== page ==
“Hollywood is, after all, a Greek temple.”
Everyone has a Hollywood fantasy. It’s the romanticized version we all grew up daydreaming about, filled with dazzling lights, stars on every corner and cutting edge fashion. On the evening of November 2, Gucci brought that fantasy to life. The fashion house shut down Hollywood Boulevard and used the Walk of Fame as the runway for its first in-person show since before the pandemic: Gucci Love Parade, a collection of over 100 looks worn by an eclectic cast including Jared Leto, Jodie Turner-Smith, St. Vincent, Phoebe Bridgers, Janaya Khan and Macaulay Culkin.
The Gucciverse created was one full of glamour and allure. Creative Director Alessandro Michele pulled inspiration from his love for classic Hollywood and his familiarity with the escapism of show business. As a child living in a squat in the outskirts of Rome, he relished in tales of the “dream factory,” as told to him by his mother, who was an assistant at a production company. “Hollywood seemed a bright and shiny star,” he said in a press release. “Nine letters dripping with desire.
“This boulevard of stars lends perfect support to my uncurbed love for the classical world. Hollywood is, after all, a Greek temple populated by pagan divinities. Here actors and actresses are acknowledged as heroes of the myth: hybrid creatures with the power to hold divine transcendence and mortal existence at the same time, both the imaginary and the real.”
Michele’s weaving of celebrities and deities seems especially fitting now, at a time when just about anyone can cultivate a fanbase on social media. Be it Beyoncé or a Gen Z TikToker filming videos in their bedroom, we tend to bend the image of public figures in our minds, morphing them into the people we want them to be, rather than accepting that they are, like us, just human. This glamourization of the stars can be traced right back to Hollywood.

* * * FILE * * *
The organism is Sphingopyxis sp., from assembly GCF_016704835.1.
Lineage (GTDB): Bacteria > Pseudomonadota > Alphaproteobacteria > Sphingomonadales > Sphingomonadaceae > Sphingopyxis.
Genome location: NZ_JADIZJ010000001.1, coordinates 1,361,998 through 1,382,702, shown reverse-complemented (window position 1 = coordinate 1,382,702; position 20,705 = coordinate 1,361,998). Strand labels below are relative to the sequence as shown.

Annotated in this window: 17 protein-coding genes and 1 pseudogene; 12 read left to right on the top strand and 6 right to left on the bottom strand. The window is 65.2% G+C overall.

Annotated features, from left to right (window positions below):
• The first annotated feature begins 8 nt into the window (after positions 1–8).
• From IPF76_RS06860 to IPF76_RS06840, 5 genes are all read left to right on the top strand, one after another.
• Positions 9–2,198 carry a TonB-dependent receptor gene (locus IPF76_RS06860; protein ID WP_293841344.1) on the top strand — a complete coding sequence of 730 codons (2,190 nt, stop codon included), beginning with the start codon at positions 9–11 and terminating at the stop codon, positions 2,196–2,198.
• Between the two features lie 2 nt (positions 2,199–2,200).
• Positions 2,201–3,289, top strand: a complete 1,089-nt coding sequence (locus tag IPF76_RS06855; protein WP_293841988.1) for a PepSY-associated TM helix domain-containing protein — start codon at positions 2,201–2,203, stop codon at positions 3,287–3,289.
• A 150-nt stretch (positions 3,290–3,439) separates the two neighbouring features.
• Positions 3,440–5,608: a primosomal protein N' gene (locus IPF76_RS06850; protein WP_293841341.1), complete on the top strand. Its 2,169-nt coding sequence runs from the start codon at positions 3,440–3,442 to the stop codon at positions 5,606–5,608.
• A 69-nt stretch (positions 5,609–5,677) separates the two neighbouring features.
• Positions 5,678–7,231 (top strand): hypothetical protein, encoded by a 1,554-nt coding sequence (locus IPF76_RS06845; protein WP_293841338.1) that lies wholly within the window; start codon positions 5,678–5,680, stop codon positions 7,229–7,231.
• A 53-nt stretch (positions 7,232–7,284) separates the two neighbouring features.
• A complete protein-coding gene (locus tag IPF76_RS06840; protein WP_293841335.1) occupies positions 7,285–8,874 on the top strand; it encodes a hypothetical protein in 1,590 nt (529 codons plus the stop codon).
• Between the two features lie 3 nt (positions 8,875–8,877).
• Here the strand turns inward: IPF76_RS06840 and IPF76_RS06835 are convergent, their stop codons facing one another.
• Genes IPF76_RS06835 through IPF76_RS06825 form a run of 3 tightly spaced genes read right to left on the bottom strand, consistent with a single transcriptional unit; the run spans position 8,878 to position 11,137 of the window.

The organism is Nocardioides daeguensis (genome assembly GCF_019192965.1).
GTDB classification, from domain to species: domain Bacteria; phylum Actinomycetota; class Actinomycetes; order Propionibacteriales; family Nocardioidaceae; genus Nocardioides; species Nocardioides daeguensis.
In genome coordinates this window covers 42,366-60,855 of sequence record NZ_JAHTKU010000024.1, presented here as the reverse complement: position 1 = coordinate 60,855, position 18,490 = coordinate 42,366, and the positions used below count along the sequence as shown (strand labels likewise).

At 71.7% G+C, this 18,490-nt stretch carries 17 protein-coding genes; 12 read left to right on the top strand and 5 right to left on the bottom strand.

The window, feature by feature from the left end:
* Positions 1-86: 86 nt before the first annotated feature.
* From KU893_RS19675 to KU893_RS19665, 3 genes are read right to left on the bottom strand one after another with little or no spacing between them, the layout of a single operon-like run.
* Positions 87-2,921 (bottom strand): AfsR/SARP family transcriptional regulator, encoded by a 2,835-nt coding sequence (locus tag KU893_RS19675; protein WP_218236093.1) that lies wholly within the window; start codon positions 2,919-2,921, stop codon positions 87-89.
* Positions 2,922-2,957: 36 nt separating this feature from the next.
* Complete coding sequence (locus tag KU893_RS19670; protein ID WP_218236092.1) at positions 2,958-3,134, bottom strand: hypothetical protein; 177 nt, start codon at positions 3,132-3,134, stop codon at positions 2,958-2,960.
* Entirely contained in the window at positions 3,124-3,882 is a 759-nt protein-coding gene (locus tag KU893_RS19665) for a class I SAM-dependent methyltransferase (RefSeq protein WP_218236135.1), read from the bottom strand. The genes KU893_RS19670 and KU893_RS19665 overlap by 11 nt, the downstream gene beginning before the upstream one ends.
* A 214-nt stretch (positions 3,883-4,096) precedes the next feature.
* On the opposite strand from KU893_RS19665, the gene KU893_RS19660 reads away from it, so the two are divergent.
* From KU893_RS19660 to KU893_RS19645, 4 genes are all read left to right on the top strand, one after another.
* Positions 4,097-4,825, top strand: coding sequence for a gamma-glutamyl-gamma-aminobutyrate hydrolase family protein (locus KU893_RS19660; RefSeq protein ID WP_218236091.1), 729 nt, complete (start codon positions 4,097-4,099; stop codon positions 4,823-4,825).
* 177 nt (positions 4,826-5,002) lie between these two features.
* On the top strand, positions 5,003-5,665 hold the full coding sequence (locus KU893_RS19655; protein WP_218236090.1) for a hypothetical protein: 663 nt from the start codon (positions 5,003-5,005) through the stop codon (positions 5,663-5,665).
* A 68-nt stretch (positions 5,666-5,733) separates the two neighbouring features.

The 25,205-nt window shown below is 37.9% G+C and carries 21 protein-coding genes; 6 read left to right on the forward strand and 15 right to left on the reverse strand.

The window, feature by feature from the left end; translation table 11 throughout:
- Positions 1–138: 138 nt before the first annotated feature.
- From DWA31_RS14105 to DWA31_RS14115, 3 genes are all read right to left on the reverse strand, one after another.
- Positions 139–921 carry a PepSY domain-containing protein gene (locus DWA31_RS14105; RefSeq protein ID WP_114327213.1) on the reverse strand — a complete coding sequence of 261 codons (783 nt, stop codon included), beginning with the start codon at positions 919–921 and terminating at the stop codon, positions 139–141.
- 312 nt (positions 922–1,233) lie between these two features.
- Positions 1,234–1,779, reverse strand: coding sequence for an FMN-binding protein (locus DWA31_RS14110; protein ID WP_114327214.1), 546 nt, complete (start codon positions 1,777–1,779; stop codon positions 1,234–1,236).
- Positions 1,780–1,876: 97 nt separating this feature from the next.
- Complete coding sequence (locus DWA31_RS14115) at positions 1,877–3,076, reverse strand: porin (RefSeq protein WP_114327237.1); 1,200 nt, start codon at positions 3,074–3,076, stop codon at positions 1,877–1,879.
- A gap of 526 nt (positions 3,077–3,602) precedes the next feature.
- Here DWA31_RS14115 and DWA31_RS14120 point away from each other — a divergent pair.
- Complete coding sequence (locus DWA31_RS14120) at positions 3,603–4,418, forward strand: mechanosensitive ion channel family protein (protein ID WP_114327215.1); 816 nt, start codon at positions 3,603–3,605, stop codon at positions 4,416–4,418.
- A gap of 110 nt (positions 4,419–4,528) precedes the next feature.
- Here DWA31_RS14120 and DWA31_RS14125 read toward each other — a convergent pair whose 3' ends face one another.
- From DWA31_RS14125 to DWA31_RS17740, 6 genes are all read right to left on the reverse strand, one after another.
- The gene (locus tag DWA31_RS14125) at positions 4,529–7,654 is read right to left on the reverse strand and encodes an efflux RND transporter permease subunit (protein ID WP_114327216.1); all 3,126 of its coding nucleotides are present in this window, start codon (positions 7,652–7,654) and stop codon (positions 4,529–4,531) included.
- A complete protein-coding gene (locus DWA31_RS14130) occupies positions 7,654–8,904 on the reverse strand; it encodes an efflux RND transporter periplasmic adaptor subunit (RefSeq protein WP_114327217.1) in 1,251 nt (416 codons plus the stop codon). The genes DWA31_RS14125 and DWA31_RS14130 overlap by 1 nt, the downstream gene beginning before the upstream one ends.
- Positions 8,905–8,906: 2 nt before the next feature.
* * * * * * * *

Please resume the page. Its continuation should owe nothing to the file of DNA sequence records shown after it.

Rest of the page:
The Gucci Love Parade was fittingly packed with celebrity guests who showed out in Hollywood-themed attire. Among them were Billie Eilish, who wore a lace maroon getup paired with a 1920s-inspired headpiece — still sporting her platinum blonde hair, of course. ‘90s Hollywood darling Gwyneth Paltrow also made an appearance, donning an updated version of the red velvet Gucci suit she wore to the 1996 VMAs. Other guests included Lizzo, Miley Cyrus and Dakota Johnson.
The runway itself tied old Hollywood cinema to modern day media, capturing the oddity, temptation and unique charm of the neighbourhood — satin suits with bow ties and floppy corsages; fishnet stockings paired with feather boas, skirts and coats; mismatched garish patterns and bright colour blocking. Other memorable looks included ornate flapper headpieces, latex corsets, star shaped pasties and sex toy-inspired accessories. A model donned Marilyn Monroe’s famous pin-up curls and beauty mole, referencing the beauty icon’s ongoing influence. Cowboy hats were also a recurring adornment in a nod to Western-style films, but timed with the cultural revival of cowboy imagery we’re seeing thanks to stars like Lil Nas X and Megan Thee Stallion.
Through the Gucci Love Parade, Alessandro Michele brought the mythology of Hollywood to life, even if just for one night. Beneath its shining exterior, the show was a reminder that the tale of Hollywood is a product of mythology, much like ancient lore.